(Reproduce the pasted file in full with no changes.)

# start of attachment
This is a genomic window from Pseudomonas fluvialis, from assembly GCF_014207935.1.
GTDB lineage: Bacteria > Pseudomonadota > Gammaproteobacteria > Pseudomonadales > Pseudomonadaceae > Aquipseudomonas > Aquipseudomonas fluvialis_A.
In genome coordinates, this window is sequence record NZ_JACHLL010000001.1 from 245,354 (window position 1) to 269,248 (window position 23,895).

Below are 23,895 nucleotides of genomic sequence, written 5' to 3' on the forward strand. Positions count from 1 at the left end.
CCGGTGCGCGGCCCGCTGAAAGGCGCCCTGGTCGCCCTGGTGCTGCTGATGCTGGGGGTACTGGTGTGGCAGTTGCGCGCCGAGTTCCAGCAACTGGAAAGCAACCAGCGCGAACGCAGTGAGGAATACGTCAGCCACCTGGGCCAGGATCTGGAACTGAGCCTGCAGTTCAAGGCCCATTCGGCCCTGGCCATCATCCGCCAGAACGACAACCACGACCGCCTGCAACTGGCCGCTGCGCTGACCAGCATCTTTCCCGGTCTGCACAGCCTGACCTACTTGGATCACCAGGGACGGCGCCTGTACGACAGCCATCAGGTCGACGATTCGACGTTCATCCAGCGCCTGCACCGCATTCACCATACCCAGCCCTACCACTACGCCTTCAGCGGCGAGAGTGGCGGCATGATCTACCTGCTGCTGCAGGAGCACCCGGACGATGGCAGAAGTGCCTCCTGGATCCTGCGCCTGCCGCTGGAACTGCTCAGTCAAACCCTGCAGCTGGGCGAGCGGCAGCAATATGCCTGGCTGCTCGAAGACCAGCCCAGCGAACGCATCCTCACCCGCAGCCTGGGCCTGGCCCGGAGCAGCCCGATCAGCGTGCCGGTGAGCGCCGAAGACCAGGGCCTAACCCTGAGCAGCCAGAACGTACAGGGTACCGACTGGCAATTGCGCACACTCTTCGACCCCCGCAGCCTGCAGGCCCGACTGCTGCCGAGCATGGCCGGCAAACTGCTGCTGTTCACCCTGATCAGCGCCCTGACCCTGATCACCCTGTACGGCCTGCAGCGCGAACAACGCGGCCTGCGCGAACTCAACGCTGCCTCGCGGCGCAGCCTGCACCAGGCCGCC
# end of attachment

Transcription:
This is a genomic window from Pseudomonas fluvialis, from assembly GCF_014207935.1.
GTDB lineage: Bacteria > Pseudomonadota > Gammaproteobacteria > Pseudomonadales > Pseudomonadaceae > Aquipseudomonas > Aquipseudomonas fluvialis_A.
In genome coordinates, this window is sequence record NZ_JACHLL010000001.1 from 245,354 (window position 1) to 269,248 (window position 23,895).

Below are 23,895 nucleotides of genomic sequence, written 5' to 3' on the forward strand. Positions count from 1 at the left end.
CCGGTGCGCGGCCCGCTGAAAGGCGCCCTGGTCGCCCTGGTGCTGCTGATGCTGGGGGTACTGGTGTGGCAGTTGCGCGCCGAGTTCCAGCAACTGGAAAGCAACCAGCGCGAACGCAGTGAGGAATACGTCAGCCACCTGGGCCAGGATCTGGAACTGAGCCTGCAGTTCAAGGCCCATTCGGCCCTGGCCATCATCCGCCAGAACGACAACCACGACCGCCTGCAACTGGCCGCTGCGCTGACCAGCATCTTTCCCGGTCTGCACAGCCTGACCTACTTGGATCACCAGGGACGGCGCCTGTACGACAGCCATCAGGTCGACGATTCGACGTTCATCCAGCGCCTGCACCGCATTCACCATACCCAGCCCTACCACTACGCCTTCAGCGGCGAGAGTGGCGGCATGATCTACCTGCTGCTGCAGGAGCACCCGGACGATGGCAGAAGTGCCTCCTGGATCCTGCGCCTGCCGCTGGAACTGCTCAGTCAAACCCTGCAGCTGGGCGAGCGGCAGCAATATGCCTGGCTGCTCGAAGACCAGCCCAGCGAACGCATCCTCACCCGCAGCCTGGGCCTGGCCCGGAGCAGCCCGATCAGCGTGCCGGTGAGCGCCGAAGACCAGGGCCTAACCCTGAGCAGCCAGAACGTACAGGGTACCGACTGGCAATTGCGCACACTCTTCGACCCCCGCAGCCTGCAGGCCCGACTGCTGCCGAGCATGGCCGGCAAACTGCTGCTGTTCACCCTGATCAGCGCCCTGACCCTGATCACCCTGTACGGCCTGCAGCGCGAACAACGCGGCCTGCGCGAACTCAACGCTGCCTCGCGGCGCAGCCTGCACCAGGCCGCC